The land of topsy-turvy

March 18th, 2013 § 25 comments

Metastatic cancer is an introduction to topsy-turvy world.

Things I once counted down to now I must cheer.

The first time I was diagnosed with breast cancer (stage 2, in December of 2006), I counted my chemo treatments down. “Only  2 more adriamycin/cytoxans to go,” I might say, or “Only 4 Taxols left.”

Now I’m forced to be glad for the chemo rounds.

I started my 12th round of chemo yesterday, on Sunday the 17th. After being sick with a bad cold and stomach virus this week I’m feeling not-quite-ready to start again. I haven’t had enough time to rebound and my side effects are not as reduced as they traditionally have been. My feet and especially my hands are not in great shape and I’m limited as to things I can do. For a few days I had trouble walking. Some days I can’t hold a coffee mug. Most days buttoning and unbuttoning are a lengthy challenge. Typing is sometimes painful as well.

Whereas before I could look forward to the time when chemo would be over, now I must be happy for each round. I must realize that it means another week alive, another week the drugs are working.

Another week to be a wife, mother, friend, daughter.
Another week to write, another week to love.
Another week to hope there is a new treatment brewing.

My milestones used to be measured in how much time I had invested to get through to the other side: putting cancer in the back seat. The goal was successfully completing surgeries and chemo so cancer would be more like background noise rather than an attention-greedy headliner in the spotlight.

But now all of that is backwards. I don’t count down until my treatments are over because they are going to be here for the rest of my life. That’s a hard one to accept some days. There is no “when I’m done with treatment.” Not taking chemo would mean I’ve run out of options or the treatment is worse than the disease. There is no after. There is no “looking forward to being done.” Being done now only means death to me.

This is the way it is.
Everything is upside down.
And that’s how life has felt every day since I was diagnosed with Stage 4 breast cancer.

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§ 25 Responses to The land of topsy-turvy"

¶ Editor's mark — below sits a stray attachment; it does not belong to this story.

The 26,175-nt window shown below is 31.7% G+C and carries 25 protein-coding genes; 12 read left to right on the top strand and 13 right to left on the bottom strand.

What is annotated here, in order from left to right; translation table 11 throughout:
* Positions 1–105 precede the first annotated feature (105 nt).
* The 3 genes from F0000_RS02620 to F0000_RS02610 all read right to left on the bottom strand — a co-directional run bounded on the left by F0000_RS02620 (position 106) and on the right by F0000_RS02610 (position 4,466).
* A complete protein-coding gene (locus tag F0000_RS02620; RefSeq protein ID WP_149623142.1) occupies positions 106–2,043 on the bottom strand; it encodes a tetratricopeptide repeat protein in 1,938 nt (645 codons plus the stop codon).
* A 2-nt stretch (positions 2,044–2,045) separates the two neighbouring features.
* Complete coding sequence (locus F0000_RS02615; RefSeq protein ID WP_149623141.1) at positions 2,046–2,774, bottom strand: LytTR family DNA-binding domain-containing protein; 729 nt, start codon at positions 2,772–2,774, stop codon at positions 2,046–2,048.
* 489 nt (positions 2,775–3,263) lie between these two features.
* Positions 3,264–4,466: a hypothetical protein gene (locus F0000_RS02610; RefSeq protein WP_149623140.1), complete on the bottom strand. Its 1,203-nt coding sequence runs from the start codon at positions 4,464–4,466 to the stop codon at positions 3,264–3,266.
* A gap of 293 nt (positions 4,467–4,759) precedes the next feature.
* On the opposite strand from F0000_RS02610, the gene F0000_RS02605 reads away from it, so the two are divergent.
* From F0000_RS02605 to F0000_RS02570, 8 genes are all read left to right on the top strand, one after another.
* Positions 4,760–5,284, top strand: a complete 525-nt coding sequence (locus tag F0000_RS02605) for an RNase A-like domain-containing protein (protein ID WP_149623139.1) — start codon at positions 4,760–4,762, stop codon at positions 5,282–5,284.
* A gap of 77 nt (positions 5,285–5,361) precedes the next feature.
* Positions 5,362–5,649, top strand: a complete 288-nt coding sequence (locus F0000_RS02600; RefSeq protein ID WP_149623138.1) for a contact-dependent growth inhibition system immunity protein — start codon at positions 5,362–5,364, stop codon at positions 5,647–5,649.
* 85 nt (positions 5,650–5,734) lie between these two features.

• Jennifer says:

    So tough Lisa…your writing is truly amazing…have been reading your blog for quite a while now and have felt your pain with you…you are one of life’s stellar human beings…and I send you warm wishes and hugs from south Africa… Jennifer

  • dedangelo says:

    Love from Arizona

  • Lore says:

    Beloved Lisa, that is all I can say. When I read your e-mails, I fall still and am with you for a few moments,without words, just holding you quietly in heart. May you find peace.

  • Kristin says:

    Oh Lisa this post really got me. For all of the petty times, I will think of you. For all of the days that seem endless, I will think of you. For the times when I lose my patience, I will think of you. For all of the beautiful sunny days, I will think of you.xo

  • Kate says:

    I’m not sure I could look that in the face. I wish you many, many days with as little pain as possible. Days with smiles and those without. Quiet days and boisterous days. Tenderness and silliness and breakfasts and spring times and

  • Sarah says:

    Lisa – you are in a unbelievably hard position! Yet, you keep going – I guess mainly because you don’t have any other treatment options or any other choices at this point! Are there any clinical trials you could look into?

    I was wanting to ask you a question: When you were told that your cancer had returned, and the only options were to again have Chemotherapy – did you ever think about NOT choosing to again put yourself through Chemo? Or, had you always known that you would go down this road no matter what?